teins, which can dimerize with Mad
proteins to antagonize some of Myc’s
function,19 has related family members
such as Mlx, which dimerizes with
Mondo proteins, one of which is
involved in the regulation of energy
metabolism20 (Sloan & Ayer,21 this issue).
Myc also mediates transcriptional repres-
sion through its direct interaction with
Miz-17 (Herkert & Eilers,22 this issue),
activation of microRNAs23 (Bui & Men-
dell,24 this issue), or yet-undefined mech-
anisms that require tethering of Myc to
noncanonical Myc binding sites. As for
its transcriptional role, the target genes of
Myc have been a key focus for the field
that began with low-throughput subtrac-
tion cloning approaches to the current high-
throughput use of microarrays and deep
sequencing of chromatin immunoprecipi-
tated DNA25 (McMahon,26 this issue).
Intriguingly, although Myc has been
found to bind to thousands of binding
sites corresponding to thousands of
genes, only a minority of the bound genes
respond to Myc, as seen in several experi-
mental systems.27,28 In this regard, the
theme that multiple transcription factors
are required to fire off transcription is
beginning to emerge with the ability to
use high-throughput ChIP identification
of binding sites. Even with these
Figure 1. The MYC gene is depicted downstream of different signal transduction pathways, such
as WNT, Notch, receptor tyrosine kinases (RTK), and TGFβ. The MYC gene produces the Myc
transcription factor, which dimerizes with Max, recruits TFIIH, and stimulates RNA polymerase
activity to activate target genes. Myc affects diverse types of target genes regulated by RNA
polymerases I, II, and III as illustrated.
Genes & Cancer / vol 1 no 6 (2010)
powerful technologies, the universe of
Myc target genes in a variety of systems
is sizeable and bewildering with genes
involved in diverse cellular functions.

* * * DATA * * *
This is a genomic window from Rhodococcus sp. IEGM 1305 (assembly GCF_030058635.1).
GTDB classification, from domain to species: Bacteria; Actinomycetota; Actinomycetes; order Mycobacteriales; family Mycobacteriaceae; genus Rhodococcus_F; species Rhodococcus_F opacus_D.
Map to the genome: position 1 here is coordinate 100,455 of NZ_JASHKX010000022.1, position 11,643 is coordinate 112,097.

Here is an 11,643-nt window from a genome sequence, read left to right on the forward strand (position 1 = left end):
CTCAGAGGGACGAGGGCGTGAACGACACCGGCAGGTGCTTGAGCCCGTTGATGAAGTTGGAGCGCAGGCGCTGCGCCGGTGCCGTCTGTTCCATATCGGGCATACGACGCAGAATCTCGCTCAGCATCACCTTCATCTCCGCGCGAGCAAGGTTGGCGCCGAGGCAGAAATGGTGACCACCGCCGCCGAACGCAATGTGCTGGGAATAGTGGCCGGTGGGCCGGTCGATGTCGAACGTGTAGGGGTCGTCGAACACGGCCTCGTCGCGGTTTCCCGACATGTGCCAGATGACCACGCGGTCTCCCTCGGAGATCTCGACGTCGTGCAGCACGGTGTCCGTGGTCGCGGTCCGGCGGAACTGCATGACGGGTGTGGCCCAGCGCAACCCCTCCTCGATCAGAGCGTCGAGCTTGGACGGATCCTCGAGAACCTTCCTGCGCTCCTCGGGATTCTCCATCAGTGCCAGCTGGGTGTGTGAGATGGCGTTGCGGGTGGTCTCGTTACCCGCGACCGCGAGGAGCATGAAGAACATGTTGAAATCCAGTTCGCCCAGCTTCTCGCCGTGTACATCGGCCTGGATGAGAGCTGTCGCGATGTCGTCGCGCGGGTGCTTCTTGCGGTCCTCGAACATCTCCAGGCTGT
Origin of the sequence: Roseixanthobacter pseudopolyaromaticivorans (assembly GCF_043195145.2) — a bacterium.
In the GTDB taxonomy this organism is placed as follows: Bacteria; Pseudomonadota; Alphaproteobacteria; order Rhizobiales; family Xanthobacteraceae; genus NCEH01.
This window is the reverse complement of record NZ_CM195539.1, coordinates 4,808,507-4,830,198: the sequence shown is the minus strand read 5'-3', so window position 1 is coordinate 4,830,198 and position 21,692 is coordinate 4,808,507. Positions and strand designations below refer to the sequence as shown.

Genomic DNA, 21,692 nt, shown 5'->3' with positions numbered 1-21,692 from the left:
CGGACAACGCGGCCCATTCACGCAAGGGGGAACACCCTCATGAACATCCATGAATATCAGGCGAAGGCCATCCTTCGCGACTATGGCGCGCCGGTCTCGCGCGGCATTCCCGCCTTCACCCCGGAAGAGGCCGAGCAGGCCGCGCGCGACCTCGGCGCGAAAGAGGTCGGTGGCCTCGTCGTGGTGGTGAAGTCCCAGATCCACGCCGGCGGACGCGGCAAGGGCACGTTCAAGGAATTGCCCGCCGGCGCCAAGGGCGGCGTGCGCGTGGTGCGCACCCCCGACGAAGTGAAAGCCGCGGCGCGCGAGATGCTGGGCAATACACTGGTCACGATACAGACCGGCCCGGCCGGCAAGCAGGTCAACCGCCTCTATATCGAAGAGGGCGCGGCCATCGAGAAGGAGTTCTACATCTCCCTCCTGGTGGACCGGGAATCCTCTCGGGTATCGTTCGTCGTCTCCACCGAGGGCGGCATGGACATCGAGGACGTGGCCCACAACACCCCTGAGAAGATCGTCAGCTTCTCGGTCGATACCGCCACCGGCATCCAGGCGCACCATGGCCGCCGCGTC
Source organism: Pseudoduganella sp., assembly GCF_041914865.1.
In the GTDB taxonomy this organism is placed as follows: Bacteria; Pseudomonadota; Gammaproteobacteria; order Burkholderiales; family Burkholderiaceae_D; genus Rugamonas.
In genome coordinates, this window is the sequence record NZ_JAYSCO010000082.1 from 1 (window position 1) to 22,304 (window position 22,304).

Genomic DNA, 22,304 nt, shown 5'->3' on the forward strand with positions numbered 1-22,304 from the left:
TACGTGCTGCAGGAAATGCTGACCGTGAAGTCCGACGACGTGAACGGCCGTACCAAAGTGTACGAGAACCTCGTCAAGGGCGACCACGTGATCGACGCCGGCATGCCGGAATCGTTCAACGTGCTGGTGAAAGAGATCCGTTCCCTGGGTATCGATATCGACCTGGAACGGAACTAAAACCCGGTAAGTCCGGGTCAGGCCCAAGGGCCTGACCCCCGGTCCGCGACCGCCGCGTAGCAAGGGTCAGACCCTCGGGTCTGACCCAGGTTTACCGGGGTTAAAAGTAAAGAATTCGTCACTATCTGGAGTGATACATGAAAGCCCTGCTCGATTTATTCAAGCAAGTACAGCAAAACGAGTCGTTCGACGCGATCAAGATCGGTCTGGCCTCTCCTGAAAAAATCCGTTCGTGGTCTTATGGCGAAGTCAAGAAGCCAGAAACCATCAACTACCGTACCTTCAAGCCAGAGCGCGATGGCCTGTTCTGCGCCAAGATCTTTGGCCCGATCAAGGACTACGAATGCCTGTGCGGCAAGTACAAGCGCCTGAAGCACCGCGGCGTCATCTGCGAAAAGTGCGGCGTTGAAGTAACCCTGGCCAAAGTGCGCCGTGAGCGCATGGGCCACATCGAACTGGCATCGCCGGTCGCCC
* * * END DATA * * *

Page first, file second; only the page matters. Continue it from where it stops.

The network of Myc target genes
becomes even more complex with the
documentation that Myc also regulates
noncoding RNAs. Myc regulates micro-
RNAs, which are 22- to 23-nucleotide
long RNAs that modulate mRNA half-
lives or translation and can affect up
to hundreds of mRNAs23 (Bui &
Mendell,24 this issue). Moreover, not
only does Myc regulate RNA poly-
merase II genes but it also regulates
rRNAs through RNA polymerase I and
small RNAs through RNA polymerase
III.29 Thus, Myc uses a variety of tactics
to regulate multiple components of the
translational machinery, such as tRNAs,
aminoacyl-tRNA synthetases, and eIF4E
as well as mRNA capping via Myc’s
nontranscriptional activity, to ensure
that ribosome biogenesis is substantially
With an extremely large orchestra of
Myc target genes, which of these targets
plays the most important part of the
MYC symphony? It is doubtful that an
would highlight a certain orchestra
section over others, but it is well known
that there are 1st and 2nd strings, with
the leader of the 1st violin serving as the
concertmaster, subordinate only to the
conductor. In this regard, each section of
the orchestra (brass, percussion, strings,
and woodwinds) is necessary but not
sufficient for the conductor to execute a
symphony. Further, the redundancies in
certain sections, such as strings, can
accommodate the loss of a single violin-
ist. As such, in the MYC symphony, no
individual player is sufficient to replace
MYC,31,32 but there are many key target
genes that are necessary for Myc’s role
in activating cell growth and prolifera-
tion.33 There are also Myc target genes
(such as JTV-1) that are neither suffi-
cient nor necessary,34 due to redundan-
cies in certain sections of Myc targets. A
glimpse into the potential key function
of Myc could be gleaned from phyloge-
netic analysis of conserved Myc func-
tion. In this regard, the discovery of
Drosophila dMyc opened up a genetic
vista into the primordial function of Myc
that would otherwise be too complex to
swiftly emerge from experiments with
mammalian systems35,36 (Bellosta &